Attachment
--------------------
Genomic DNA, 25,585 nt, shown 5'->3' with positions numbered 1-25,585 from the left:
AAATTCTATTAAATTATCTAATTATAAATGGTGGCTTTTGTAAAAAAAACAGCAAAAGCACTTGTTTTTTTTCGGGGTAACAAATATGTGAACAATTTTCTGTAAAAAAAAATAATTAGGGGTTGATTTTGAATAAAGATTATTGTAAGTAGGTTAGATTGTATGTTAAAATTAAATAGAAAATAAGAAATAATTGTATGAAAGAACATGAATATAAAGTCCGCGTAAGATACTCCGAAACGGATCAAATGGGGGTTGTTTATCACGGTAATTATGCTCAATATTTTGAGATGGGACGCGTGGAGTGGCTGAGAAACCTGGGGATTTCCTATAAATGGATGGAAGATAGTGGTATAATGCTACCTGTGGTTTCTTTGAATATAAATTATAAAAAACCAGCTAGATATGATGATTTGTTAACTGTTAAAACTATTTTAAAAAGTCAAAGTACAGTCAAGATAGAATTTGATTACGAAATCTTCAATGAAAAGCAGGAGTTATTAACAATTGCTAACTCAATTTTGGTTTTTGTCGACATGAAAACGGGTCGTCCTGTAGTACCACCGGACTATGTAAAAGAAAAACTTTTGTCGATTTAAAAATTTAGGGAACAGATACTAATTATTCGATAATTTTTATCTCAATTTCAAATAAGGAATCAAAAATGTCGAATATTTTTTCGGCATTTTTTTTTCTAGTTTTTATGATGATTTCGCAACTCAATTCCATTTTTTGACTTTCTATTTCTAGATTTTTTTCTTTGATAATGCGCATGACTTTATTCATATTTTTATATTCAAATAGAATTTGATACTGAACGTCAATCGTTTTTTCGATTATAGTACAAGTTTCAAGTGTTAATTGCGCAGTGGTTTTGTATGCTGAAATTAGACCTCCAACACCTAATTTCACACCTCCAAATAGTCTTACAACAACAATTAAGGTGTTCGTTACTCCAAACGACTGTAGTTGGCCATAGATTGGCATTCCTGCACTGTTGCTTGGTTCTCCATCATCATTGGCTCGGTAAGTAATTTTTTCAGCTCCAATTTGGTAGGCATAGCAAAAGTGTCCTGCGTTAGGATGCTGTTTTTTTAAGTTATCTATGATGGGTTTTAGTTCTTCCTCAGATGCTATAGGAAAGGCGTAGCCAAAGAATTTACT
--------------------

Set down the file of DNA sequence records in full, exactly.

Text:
Genomic DNA, 25,585 nt, shown 5'->3' with positions numbered 1-25,585 from the left:
AAATTCTATTAAATTATCTAATTATAAATGGTGGCTTTTGTAAAAAAAACAGCAAAAGCACTTGTTTTTTTTCGGGGTAACAAATATGTGAACAATTTTCTGTAAAAAAAAATAATTAGGGGTTGATTTTGAATAAAGATTATTGTAAGTAGGTTAGATTGTATGTTAAAATTAAATAGAAAATAAGAAATAATTGTATGAAAGAACATGAATATAAAGTCCGCGTAAGATACTCCGAAACGGATCAAATGGGGGTTGTTTATCACGGTAATTATGCTCAATATTTTGAGATGGGACGCGTGGAGTGGCTGAGAAACCTGGGGATTTCCTATAAATGGATGGAAGATAGTGGTATAATGCTACCTGTGGTTTCTTTGAATATAAATTATAAAAAACCAGCTAGATATGATGATTTGTTAACTGTTAAAACTATTTTAAAAAGTCAAAGTACAGTCAAGATAGAATTTGATTACGAAATCTTCAATGAAAAGCAGGAGTTATTAACAATTGCTAACTCAATTTTGGTTTTTGTCGACATGAAAACGGGTCGTCCTGTAGTACCACCGGACTATGTAAAAGAAAAACTTTTGTCGATTTAAAAATTTAGGGAACAGATACTAATTATTCGATAATTTTTATCTCAATTTCAAATAAGGAATCAAAAATGTCGAATATTTTTTCGGCATTTTTTTTTCTAGTTTTTATGATGATTTCGCAACTCAATTCCATTTTTTGACTTTCTATTTCTAGATTTTTTTCTTTGATAATGCGCATGACTTTATTCATATTTTTATATTCAAATAGAATTTGATACTGAACGTCAATCGTTTTTTCGATTATAGTACAAGTTTCAAGTGTTAATTGCGCAGTGGTTTTGTATGCTGAAATTAGACCTCCAACACCTAATTTCACACCTCCAAATAGTCTTACAACAACAATTAAGGTGTTCGTTACTCCAAACGACTGTAGTTGGCCATAGATTGGCATTCCTGCACTGTTGCTTGGTTCTCCATCATCATTGGCTCGGTAAGTAATTTTTTCAGCTCCAATTTGGTAGGCATAGCAAAAGTGTCCTGCGTTAGGATGCTGTTTTTTTAAGTTATCTATGATGGGTTTTAGTTCTTCCTCAGATGCTATAGGAAAGGCGTAGCCAAAGAATTTACT